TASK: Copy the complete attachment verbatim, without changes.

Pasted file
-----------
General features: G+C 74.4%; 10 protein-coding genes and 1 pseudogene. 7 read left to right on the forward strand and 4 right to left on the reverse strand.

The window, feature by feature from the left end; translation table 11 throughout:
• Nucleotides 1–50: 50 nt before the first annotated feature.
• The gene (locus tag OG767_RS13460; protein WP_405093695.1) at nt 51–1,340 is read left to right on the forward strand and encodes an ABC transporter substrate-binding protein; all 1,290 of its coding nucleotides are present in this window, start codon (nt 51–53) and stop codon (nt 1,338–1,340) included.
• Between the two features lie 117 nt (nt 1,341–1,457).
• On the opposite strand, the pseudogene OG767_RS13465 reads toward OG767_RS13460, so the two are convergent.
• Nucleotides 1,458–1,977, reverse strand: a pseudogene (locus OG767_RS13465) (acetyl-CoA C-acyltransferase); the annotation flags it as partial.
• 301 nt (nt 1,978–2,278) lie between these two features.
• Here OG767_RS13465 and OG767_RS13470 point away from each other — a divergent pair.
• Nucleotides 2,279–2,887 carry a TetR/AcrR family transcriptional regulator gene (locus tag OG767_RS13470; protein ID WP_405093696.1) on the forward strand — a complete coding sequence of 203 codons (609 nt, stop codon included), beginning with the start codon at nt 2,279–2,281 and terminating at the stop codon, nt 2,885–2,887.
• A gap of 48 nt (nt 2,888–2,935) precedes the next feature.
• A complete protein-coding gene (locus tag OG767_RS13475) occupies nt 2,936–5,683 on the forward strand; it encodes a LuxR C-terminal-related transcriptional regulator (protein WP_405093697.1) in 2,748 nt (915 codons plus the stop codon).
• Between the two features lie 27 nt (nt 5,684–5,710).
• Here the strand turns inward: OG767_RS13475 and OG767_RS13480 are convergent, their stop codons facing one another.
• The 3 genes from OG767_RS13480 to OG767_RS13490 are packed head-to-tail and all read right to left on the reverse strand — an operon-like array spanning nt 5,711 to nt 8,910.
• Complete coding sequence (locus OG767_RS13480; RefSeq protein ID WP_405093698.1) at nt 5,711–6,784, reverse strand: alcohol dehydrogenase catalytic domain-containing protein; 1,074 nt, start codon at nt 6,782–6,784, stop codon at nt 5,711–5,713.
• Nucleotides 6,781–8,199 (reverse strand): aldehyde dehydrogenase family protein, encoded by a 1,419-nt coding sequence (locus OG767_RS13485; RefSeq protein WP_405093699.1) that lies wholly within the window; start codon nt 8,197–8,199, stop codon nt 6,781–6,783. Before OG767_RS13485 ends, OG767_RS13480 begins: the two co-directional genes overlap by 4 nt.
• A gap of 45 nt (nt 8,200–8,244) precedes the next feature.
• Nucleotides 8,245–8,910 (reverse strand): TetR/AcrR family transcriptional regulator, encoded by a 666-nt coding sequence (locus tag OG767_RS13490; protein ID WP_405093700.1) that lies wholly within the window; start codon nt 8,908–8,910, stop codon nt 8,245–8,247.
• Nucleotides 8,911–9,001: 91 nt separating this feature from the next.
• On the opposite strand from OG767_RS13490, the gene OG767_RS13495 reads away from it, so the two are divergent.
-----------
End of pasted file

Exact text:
General features: G+C 74.4%; 10 protein-coding genes and 1 pseudogene. 7 read left to right on the forward strand and 4 right to left on the reverse strand.

The window, feature by feature from the left end; translation table 11 throughout:
• Nucleotides 1–50: 50 nt before the first annotated feature.
• The gene (locus tag OG767_RS13460; protein WP_405093695.1) at nt 51–1,340 is read left to right on the forward strand and encodes an ABC transporter substrate-binding protein; all 1,290 of its coding nucleotides are present in this window, start codon (nt 51–53) and stop codon (nt 1,338–1,340) included.
• Between the two features lie 117 nt (nt 1,341–1,457).
• On the opposite strand, the pseudogene OG767_RS13465 reads toward OG767_RS13460, so the two are convergent.
• Nucleotides 1,458–1,977, reverse strand: a pseudogene (locus OG767_RS13465) (acetyl-CoA C-acyltransferase); the annotation flags it as partial.
• 301 nt (nt 1,978–2,278) lie between these two features.
• Here OG767_RS13465 and OG767_RS13470 point away from each other — a divergent pair.
• Nucleotides 2,279–2,887 carry a TetR/AcrR family transcriptional regulator gene (locus tag OG767_RS13470; protein ID WP_405093696.1) on the forward strand — a complete coding sequence of 203 codons (609 nt, stop codon included), beginning with the start codon at nt 2,279–2,281 and terminating at the stop codon, nt 2,885–2,887.
• A gap of 48 nt (nt 2,888–2,935) precedes the next feature.
• A complete protein-coding gene (locus tag OG767_RS13475) occupies nt 2,936–5,683 on the forward strand; it encodes a LuxR C-terminal-related transcriptional regulator (protein WP_405093697.1) in 2,748 nt (915 codons plus the stop codon).
• Between the two features lie 27 nt (nt 5,684–5,710).
• Here the strand turns inward: OG767_RS13475 and OG767_RS13480 are convergent, their stop codons facing one another.
• The 3 genes from OG767_RS13480 to OG767_RS13490 are packed head-to-tail and all read right to left on the reverse strand — an operon-like array spanning nt 5,711 to nt 8,910.
• Complete coding sequence (locus OG767_RS13480; RefSeq protein ID WP_405093698.1) at nt 5,711–6,784, reverse strand: alcohol dehydrogenase catalytic domain-containing protein; 1,074 nt, start codon at nt 6,782–6,784, stop codon at nt 5,711–5,713.
• Nucleotides 6,781–8,199 (reverse strand): aldehyde dehydrogenase family protein, encoded by a 1,419-nt coding sequence (locus OG767_RS13485; RefSeq protein WP_405093699.1) that lies wholly within the window; start codon nt 8,197–8,199, stop codon nt 6,781–6,783. Before OG767_RS13485 ends, OG767_RS13480 begins: the two co-directional genes overlap by 4 nt.
• A gap of 45 nt (nt 8,200–8,244) precedes the next feature.
• Nucleotides 8,245–8,910 (reverse strand): TetR/AcrR family transcriptional regulator, encoded by a 666-nt coding sequence (locus tag OG767_RS13490; protein ID WP_405093700.1) that lies wholly within the window; start codon nt 8,908–8,910, stop codon nt 8,245–8,247.
• Nucleotides 8,911–9,001: 91 nt separating this feature from the next.
• On the opposite strand from OG767_RS13490, the gene OG767_RS13495 reads away from it, so the two are divergent.